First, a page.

Rio Grande do Norte Geography

Rio Grande do Norte Geography

South America

Thanks to its privileged geographical situation – located on the South American coast closest to Europe – Rio Grande do Norte has always had a unique strategic importance. As the 16th century Portuguese said, “it is the closest land that exists in Brazil”.

According to, the state of Rio Grande do Norte, in the Northeast region, occupies an area of ​​53,307 km2, mostly included in the so-called Polígono das Secas . It is limited to the north and east with the Atlantic Ocean, to the south with Paraíba to the west with Ceará. The capital is Natal.

Physical geography

Geology and relief

About 83% of the state’s territory is below 300m and 60% below 200m. Two relief units make up the morphological picture: lowland and plateau. The plateau, the northern tip of Borborema, penetrates the state from the south, moving far away from the eastern coast, unlike what occurs in the states of Paraíba and Pernambuco. It has a grayish back and lower than in the state of Paraíba (only north of Currais Novos reaches the plateau at an altitude of 800m), tortuous and not very steep edge.

The lowlands surround the plateau on the east, north and west sides. They comprise the sandstone boards, arranged along the eastern and northern coastlines; the strip of low crystalline terrains located to the east of Borborema; the large tabular surface in the Apodi plateau (200m altitude), located in the northeast of the state and cut by the valleys of the Apodi and Piranhas rivers; and finally the crystalline peneplane, with its large extensions of wavy relief, from which sparse crystals and isolated peaks emerge. Another form of relief characteristic of the lowlands is the alluvial plain that develops along the main rivers, especially Piranhas and Apodi.

In the southwestern portion of the state there are some isolated massifs with an altitude of about 600m, among which the mountains of São Miguel, Martins and Luís Gomes stand out. It is called the mountain region of Rio Grande do Norte.


Three types of climate occur in the state: the tropical humid, with autumn-winter rains (As ‘of the Köppen system), the warm semi-arid (BSh) and the tropical semi-humid (Aw’), with autumn rains. . The humid tropical climate occurs in the eastern coastal lowlands. It registers an average temperature of 24 ° C and a rainfall of 1,000 mm, which decreases rapidly from the coast to the interior, reaching 600 mm just fifty kilometers from the coast.

The warm semi-arid climate dominates practically the rest of the state, including the northern coast, giving way to a very dry coast. Average temperatures reach 26o C inland and rainfall, below 600mm, is subject to great irregularity, with the autumn rainy season not occurring in some years. The semi-humid tropical occurs only in the far west. It also records average high temperatures and autumn rains more abundant than in the semi-arid area (more than 600mm per year), especially in the mountainous region, to the southwest.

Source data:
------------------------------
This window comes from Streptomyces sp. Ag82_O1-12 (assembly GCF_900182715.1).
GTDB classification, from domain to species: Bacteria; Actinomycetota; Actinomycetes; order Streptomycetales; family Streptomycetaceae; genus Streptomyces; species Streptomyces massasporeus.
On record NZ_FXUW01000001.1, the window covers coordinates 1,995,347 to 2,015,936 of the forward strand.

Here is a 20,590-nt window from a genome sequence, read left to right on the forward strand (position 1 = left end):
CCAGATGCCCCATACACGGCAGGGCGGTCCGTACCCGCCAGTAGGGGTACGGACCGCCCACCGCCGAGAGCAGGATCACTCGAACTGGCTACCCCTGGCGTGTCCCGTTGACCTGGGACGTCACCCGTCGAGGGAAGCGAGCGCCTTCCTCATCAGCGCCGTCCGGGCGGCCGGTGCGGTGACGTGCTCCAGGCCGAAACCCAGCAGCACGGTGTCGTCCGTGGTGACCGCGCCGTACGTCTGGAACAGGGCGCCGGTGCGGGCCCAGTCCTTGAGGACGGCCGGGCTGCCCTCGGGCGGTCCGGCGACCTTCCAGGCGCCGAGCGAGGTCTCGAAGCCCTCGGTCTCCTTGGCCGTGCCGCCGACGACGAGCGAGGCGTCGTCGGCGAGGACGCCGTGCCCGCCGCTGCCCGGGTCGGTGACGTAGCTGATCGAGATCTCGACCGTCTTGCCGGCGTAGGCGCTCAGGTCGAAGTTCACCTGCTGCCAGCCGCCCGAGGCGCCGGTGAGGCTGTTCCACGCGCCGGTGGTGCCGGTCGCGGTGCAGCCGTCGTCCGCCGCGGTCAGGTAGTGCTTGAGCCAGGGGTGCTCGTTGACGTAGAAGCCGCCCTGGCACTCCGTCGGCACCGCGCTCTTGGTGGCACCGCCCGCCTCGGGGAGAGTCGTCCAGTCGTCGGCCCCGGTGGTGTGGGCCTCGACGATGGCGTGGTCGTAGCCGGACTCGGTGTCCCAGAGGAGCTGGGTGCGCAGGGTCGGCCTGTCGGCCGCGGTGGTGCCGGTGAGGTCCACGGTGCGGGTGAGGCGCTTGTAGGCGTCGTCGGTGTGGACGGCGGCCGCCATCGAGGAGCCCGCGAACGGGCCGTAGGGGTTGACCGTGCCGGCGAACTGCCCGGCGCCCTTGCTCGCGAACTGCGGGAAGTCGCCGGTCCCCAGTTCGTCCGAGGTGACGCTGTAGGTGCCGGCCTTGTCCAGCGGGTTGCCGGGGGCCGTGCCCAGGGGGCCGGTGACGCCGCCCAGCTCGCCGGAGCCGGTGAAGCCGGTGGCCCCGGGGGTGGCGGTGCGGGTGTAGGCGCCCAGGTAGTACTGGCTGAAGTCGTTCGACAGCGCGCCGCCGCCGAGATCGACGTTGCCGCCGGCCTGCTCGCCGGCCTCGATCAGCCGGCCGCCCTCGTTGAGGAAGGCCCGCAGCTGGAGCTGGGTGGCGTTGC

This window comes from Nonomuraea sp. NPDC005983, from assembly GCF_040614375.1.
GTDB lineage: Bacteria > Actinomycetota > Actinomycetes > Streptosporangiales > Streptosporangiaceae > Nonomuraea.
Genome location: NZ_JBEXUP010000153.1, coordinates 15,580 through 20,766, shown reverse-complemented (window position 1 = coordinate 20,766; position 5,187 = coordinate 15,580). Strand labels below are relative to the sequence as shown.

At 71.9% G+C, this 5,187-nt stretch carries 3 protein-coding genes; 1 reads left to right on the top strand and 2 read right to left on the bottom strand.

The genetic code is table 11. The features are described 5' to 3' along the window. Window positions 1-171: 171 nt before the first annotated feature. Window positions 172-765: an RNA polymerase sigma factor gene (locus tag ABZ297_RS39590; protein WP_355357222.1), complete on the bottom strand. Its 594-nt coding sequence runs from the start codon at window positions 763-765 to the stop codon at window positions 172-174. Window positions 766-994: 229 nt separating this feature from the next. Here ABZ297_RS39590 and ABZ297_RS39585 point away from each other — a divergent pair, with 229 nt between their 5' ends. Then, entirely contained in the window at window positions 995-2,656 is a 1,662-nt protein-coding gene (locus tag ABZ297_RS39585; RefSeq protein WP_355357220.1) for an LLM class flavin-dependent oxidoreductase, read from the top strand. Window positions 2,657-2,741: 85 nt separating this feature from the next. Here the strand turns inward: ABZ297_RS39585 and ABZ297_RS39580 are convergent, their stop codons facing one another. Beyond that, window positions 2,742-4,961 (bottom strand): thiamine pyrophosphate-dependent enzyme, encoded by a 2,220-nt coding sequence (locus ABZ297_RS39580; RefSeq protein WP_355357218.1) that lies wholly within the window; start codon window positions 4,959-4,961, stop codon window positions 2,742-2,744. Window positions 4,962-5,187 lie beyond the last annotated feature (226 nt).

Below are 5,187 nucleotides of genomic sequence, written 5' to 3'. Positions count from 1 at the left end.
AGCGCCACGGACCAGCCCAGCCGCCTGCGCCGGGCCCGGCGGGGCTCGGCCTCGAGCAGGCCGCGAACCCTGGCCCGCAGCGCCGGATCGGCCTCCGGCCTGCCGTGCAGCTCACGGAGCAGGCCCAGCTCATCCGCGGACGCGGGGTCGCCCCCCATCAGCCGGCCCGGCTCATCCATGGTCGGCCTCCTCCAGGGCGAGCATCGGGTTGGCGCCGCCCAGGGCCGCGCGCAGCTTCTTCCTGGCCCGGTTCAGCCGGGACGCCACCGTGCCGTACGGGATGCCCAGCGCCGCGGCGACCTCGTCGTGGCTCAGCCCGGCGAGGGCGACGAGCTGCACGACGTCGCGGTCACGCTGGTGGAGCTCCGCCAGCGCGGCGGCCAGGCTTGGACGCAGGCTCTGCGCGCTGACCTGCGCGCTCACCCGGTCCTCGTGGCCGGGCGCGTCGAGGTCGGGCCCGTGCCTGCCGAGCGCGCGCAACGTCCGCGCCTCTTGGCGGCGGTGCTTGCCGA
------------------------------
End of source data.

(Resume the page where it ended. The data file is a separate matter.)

The wide coastal plain of Rio Grande do Norte is the only coastal region in Brazil with a semi-arid climate. There, reduced rainfall, dry and constant winds and high temperatures make the state the largest Brazilian salt producer, with 77 to 85% of national production, depending on the year.


The hydrographic network comprises rivers that flow towards the eastern coast and rivers that flow towards the northern coast. The latter are the most extensive in the state, such as Apodi and Piranhas or Açu. The great basin of this includes the western portion of Paraíba.

All rivers in Rio Grande do Norte have an intermittent regime: they register great floods in the rainy season and disappear during the dry season. Inland, numerous dams were built, giving rise to dams such as Cruzeta, Gargalheiras and Itãs. At the mouth of the rivers on the eastern coast, there are numerous lagoons, which also occur in the floodplains of the Piranhas and Apodi rivers.


Three vegetation formations cover the territory of Rio Grande do Sul: the tropical forest, the wild and the caatinga. The tropical forest is found only in a small area located to the southeast, where it forms the northern end of the coastal forest that gives its name to the northeastern forest zone.

The wild, with a less exuberant forest than the previous one, presents a type of transition vegetation to the semi-arid climate of the sertão, with mixed composition, with species from the tropical forest and the caatinga. It dominates the entire eastern portion of Rio Grande do Norte, the only state in which this vegetation reaches the coast.

The caatinga covers the central and western portions of the state. It is the type of vegetation that occupies the largest area, with approximately ninety percent of the state’s surface. In the coastal border, the characteristic mangrove vegetation is observed.


The most populated strip is that of the eastern coastal lowlands, especially in the microregion of Natal, the most humid region in the state. In the other regions, the densities are greatly reduced, in the following decreasing order, by region: rough, southwestern mountain microregion, saline, Borborema, Seridó, Serra Verde, Açu and Apodi, coast of São Bento do Norte and sertão de Angicos.

The entire state territory is part of the area of ​​influence of the city of Recife PE. The economic action of the Pernambuco metropolis takes place in the state through two regional capitals, Natal and Campina Grande PB. The first serves the entire eastern and northern portion of the state, while the second serves only the southwest portion. Among the most important cities in Rio Grande do Norte, in addition to the capital, Mossoró, Parnamirim, Ceará-Mirim, São Gonçalo do Amarante, Caicó, Açu and Currais Novos stand out.

Rio Grande do Norte Geography